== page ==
M < 4.
For quasi-regular singularities C
abcd
= 0.
The quantities det g and C
abcd
vanish as ap-
proaching singularities. But QG needs them
to decrease with the scale. They may do this:
As the energy approaches the UV limit, the
number of the particles in Feynman diagrams
increases. If particles are benign singularities,
this means lower det g and C
abcd
. We conjec-
ture: this gives the needed regularization .
References
 C. Stoica. On Singular Semi-Riemannian Manifolds. May 2011. arXiv:math.DG/1105.0201.
 C. Stoica. Warped Products of Singular Semi-Riemannian Manifolds. May 2011. arXiv:math.DG/1105.3404.
 C. Stoica. Schwarzschild Singularity is Semi-Regularizable. Eur. Phys. J. Plus, 127(83):18, 2012. arXiv:gr-qc/1111.4837.
 C. Stoica. Analytic Reissner-Nordstrom Singularity. Phys. Scr., 85:055004, 2012. arXiv:gr-qc/1111.4332.
 C. Stoica. Kerr-Newman Solutions with Analytic Singularity and no Closed Timelike Curves. November 2011. arXiv:gr-qc/1111.7082.
 C. Stoica. Spacetimes with Singularities. An. S t. Univ. Ovidius Constant a, 20(2):213238, July 2012.
 C. Stoica. Globally Hyperbolic Spacetimes with Singularities. August 2011. arXiv:math.DG/1108.5099.
 C. Stoica. Big Bang singularity in the Friedmann-Lemaitre-Robertson-Walker spacetime. December 2011. arXiv:gr-qc/1112.4508.
 C. Stoica. Einstein equation at singularities. March 2012. arXiv:gr-qc/1203.2140.
 C. Stoica. On the Weyl Curvature Hypothesis. March 2012. arXiv:gr-qc/1203.3382.
 C. Stoica. Quantum Gravity from Metric Dimensional Reduction at Singularities. May 2012. arXiv:gr-qc/1205.2586 .
 C. Stoica. An Exploration of the Singularities in General Relativity. Seminar held at JINR, Dubna, May 2012. arXiv:gr-qc/1207.5303.
 C. Stoica. Beyond the Friedmann-Lemaitre-Robertson-Walker Big Bang singularity. March 2012. arXiv:gr-qc/1203.1819.
Cristi Stoica holotronix@gmail.com
APPENDIX. Singular semi-Riemannian geometry
Cristi Stoica
Singular semi-Riemannian manifolds
A singular semi-Riemannian manifold (M, g) is a differentiable manifold M with a symmetric
bilinear form g, named metric, on the tangent bundle TM. The metric g may be indenite, and
may be degenerate (i.e. det g = 0 at some points). It may have constant or variable signature.
Malign singularity: g
ab
. Benign singularity: g is smooth and det g = 0.
The problem
The geometric quantities cant be dened:

c
ab
=
1
2
g
cs
(ag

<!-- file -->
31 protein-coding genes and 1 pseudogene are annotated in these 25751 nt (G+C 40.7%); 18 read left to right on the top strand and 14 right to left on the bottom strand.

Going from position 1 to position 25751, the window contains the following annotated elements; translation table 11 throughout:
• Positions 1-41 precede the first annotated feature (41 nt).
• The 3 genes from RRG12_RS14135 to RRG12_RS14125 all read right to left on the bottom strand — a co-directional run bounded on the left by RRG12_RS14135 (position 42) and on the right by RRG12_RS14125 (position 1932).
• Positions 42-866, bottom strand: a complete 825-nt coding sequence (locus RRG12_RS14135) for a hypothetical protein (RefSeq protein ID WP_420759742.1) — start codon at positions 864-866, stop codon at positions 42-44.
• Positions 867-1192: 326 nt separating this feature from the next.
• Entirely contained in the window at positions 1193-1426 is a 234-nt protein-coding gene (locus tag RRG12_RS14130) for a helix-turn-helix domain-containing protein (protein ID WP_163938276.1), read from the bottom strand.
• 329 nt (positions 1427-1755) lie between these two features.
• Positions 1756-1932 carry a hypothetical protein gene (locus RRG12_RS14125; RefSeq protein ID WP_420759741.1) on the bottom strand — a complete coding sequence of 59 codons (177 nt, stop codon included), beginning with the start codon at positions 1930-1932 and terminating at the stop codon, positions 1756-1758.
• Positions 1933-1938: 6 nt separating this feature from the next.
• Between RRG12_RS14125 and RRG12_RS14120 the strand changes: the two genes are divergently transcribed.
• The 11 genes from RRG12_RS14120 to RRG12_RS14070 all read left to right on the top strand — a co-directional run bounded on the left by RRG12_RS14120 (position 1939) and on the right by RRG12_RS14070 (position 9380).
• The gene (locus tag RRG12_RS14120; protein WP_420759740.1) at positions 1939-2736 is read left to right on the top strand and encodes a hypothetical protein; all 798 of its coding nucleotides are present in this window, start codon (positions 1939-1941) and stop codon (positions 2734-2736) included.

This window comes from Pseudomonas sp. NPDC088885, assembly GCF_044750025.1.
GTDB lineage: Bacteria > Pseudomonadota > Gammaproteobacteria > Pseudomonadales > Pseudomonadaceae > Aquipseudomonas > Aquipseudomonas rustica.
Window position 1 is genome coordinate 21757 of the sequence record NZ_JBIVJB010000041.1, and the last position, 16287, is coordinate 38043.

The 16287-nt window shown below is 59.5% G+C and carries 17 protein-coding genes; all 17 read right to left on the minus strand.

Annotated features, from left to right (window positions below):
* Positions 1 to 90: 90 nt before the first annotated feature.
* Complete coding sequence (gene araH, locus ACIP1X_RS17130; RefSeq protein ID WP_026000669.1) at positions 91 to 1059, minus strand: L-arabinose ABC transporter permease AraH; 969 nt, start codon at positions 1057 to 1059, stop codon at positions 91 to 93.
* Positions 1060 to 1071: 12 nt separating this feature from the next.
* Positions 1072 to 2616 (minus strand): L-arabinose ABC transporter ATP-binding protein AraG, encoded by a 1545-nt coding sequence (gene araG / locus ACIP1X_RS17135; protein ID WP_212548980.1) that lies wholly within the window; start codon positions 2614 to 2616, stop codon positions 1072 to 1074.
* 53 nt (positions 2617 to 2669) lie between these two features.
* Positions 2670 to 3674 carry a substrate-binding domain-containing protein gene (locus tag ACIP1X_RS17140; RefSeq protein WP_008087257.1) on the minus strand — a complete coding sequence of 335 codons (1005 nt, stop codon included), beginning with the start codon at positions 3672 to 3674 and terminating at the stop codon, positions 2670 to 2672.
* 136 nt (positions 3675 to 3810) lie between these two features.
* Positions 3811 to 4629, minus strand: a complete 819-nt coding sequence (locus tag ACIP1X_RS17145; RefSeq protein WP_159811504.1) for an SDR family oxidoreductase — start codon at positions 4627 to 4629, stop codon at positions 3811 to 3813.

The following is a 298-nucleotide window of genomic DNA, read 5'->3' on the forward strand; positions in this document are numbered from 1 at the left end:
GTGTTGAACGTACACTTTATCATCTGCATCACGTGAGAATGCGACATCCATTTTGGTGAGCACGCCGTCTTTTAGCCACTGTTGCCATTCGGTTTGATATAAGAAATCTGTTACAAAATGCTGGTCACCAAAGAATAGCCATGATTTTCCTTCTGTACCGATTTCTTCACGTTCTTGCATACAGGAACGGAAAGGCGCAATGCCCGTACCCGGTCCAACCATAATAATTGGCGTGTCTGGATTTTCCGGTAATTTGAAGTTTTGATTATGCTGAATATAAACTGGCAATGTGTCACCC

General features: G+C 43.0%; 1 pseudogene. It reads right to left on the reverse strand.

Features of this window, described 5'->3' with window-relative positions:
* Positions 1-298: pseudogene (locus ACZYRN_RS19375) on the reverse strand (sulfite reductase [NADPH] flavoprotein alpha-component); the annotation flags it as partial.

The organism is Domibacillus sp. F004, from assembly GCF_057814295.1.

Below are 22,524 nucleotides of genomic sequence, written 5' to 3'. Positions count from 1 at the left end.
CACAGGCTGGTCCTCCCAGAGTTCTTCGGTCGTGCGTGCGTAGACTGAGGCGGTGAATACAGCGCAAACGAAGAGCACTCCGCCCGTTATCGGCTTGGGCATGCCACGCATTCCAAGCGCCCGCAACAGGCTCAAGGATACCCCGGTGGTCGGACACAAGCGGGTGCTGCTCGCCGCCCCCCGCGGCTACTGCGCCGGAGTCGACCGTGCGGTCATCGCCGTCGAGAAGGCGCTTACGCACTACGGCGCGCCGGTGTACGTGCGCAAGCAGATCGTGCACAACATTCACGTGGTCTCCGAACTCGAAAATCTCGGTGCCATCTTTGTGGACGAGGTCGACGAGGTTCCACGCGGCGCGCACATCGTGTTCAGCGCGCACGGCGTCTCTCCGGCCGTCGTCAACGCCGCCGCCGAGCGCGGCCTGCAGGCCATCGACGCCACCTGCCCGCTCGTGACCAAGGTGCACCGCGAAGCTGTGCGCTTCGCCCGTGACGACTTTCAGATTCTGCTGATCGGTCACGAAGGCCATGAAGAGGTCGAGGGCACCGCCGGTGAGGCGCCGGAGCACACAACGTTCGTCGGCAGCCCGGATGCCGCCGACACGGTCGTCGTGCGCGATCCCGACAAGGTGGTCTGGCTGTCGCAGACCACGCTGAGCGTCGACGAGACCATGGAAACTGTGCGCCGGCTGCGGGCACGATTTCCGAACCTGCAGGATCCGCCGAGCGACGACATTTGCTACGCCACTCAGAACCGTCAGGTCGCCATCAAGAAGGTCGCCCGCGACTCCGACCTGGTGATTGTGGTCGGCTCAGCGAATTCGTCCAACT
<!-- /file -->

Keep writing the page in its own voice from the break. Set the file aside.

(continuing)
bs
+
b
gsa sg
ab
)
R
d
abc
=
d
ac,b

d
ab,c
+
d
bs

s
ac
d
cs
s
ab
R
ab
= R
s
asb
, R = g
pq
Rpq
G
ab
= R
ab

1
2
Rg
ab
These quantities are not usually dened even
if g
ab
are nite, since g
ab
when det g 0.
The idea of a solution
Use non-singular quantities, equivalent to the
singular ones for non-degenerate metric g.
Singular Non-Singular When g is...

c
ab
(2
nd
)
abc
(1
st
) smooth
R
d
abc
R
abcd
semi-regular
R
ab
R
ab

[det g[
W
, W 2 semi-regular
R R

[det g[
W
, W 2 semi-regular
R
ab
Ric g quasi-regular
R Rg g quasi-regular
But how to dene them?
Degenerate metric and covariant contraction
(V,g) V*
u
u+w
w (V

,g

)
(V

,g

)
V

=V/V

morphism : V V

is dened by u
u

:= (u) = u

ker = V

V

:= im V

## is the image of . The inner

product g induces on V

## an inner product de-

ned by g(u

1
, u

1
) := g(u
1
, u
2
), which is the in-
verse of g iff det g ,= 0. The quotient V := V/V
consists in the equivalence classes of the form
u + V . On V , g induces an inner product
g

(u
1
+ V , u
2
+ V ) := g(u
1
, u
2
).
Once we have dened the reciprocal inner product g(, ), we can dene covariant contrac-
tion for 1-forms from V

## . Then we dene it for tensors with two covariant indices living in V

.
T(
1
, . . . , , . . . , , . . . ,
k
)
We extend these denitions to a singular semi-Riemannian manifold (M, g).
0 TpM (TpM, g) (V , g

) 0
0 T

pM T

p
M (T

pM, g) 0
i

T
p M
i

Covariant derivative
The covariant derivative
X
Y cant be de-
ned. We can use instead the Koszul form:
/(X, Y, Z) :=
1
2
XY, Z + Y Z, X ZX, Y
X, [Y, Z] + Y, [Z, X] + Z, [X, Y ]
For non-degenerate metric
X
Y = /(X, Y, )

.
The Christoffels symbols of the rst kind are

abc
= /(a,
b
, c) =
1
2
(ag
bc
+
b
gca cg
ab
)
The lower covariant derivative:
(

X
Y )(Z) := /(X, Y, Z), for any Z X(M).
A singular semi-Riemannian manifold is radical-
stationary if /(X, Y, ) /

(M) := (T

M).
Covariant derivative of covariant indices:
(
X
) (Y ) := X ((Y )) g(

X
Y, )
(
X
T) (Y
1
, . . . , Y
k
) = X (T(Y
1
, . . . , Y
k
))

k
i=1
/(X, Y
i
, )T(Y
1
, , . . . , , . . . , Y
k
)
A singular semi-regular manifold is a radical-
stationary manifold so that
X

Y
Z /

(M).
Isotropic singularities. A manifold (M,
2
g),
where g is a non-degenerate metric, and a
smooth function, is semi-regular.
Curvature
Let (M, g) be radical-stationary.
The lower Riemann curvature operator is:
1

XY
Z :=
X

Y
Z
Y

X
Z

[X,Y ]
Z
The Riemann curvature tensor is:
R(X, Y, Z, T) := (1

XY
Z)(T)
R
abcd
= a
bcd

acd
+ (ac

bd

bc

)
The Ricci tensor: Ric(X, Y ) := R(X, , Y, )
The scalar curvature s := Ric(, ).
If (M, g) is semi-regular, the Riemann curva-
ture is a smooth tensor eld, but the Ricci and
scalar curvatures may be singular.
Singular warped products
The warped product of two singular semi-Rie-
mannian manifolds (B, g
B
) and (F, g
F
), with
warping function f F(B) is the singular semi-
Riemannian manifold
B
f
F :=

B F,

B
(g
B
) + (f
B
)

F
(g
F
)

,
where
B
: B F B and
F
: B F F
are the canonical projections.
The inner product on B
f
F takes the form
ds
2
= ds
2
B
+ f
2
ds
2
F
.
The usual denition of warped product requires
(B, g
B
) and (F, g
F
) to be non-degenerate, and
f > 0. Here we allow it to be f 0, including
by this possible singularities.
If (B, g
B
) and (F, g
F
and df /

## (B), the warped product manifold

B
f
If (B, g
B
) and (F, g
F
) are semi-regular, and
df A
1
(B), the warped product manifold
B
f
F is semi-regular.
Example of warped product: the Friedmann-
Lematre-Robertson-Walker spacetime.
References
Stoica, C. 2011a. Tensor Operations on Degenerate Inner Product Spaces . arXiv:gr-qc/1112.5864, December.
Stoica, C. 2011b. On Singular Semi-Riemannian Manifolds. arXiv:math.DG/1105.0201, May.
Stoica, C. 2011c. Warped Products of Singular Semi-Riemannian Manifolds. arXiv:math.DG/1105.3404, May.
Stoica, C. 2011d. Cartans Structural Equations for Degenerate Metric. arXiv:math.DG/1111.0646, November.
Cristi Stoica holotronix@gmail.com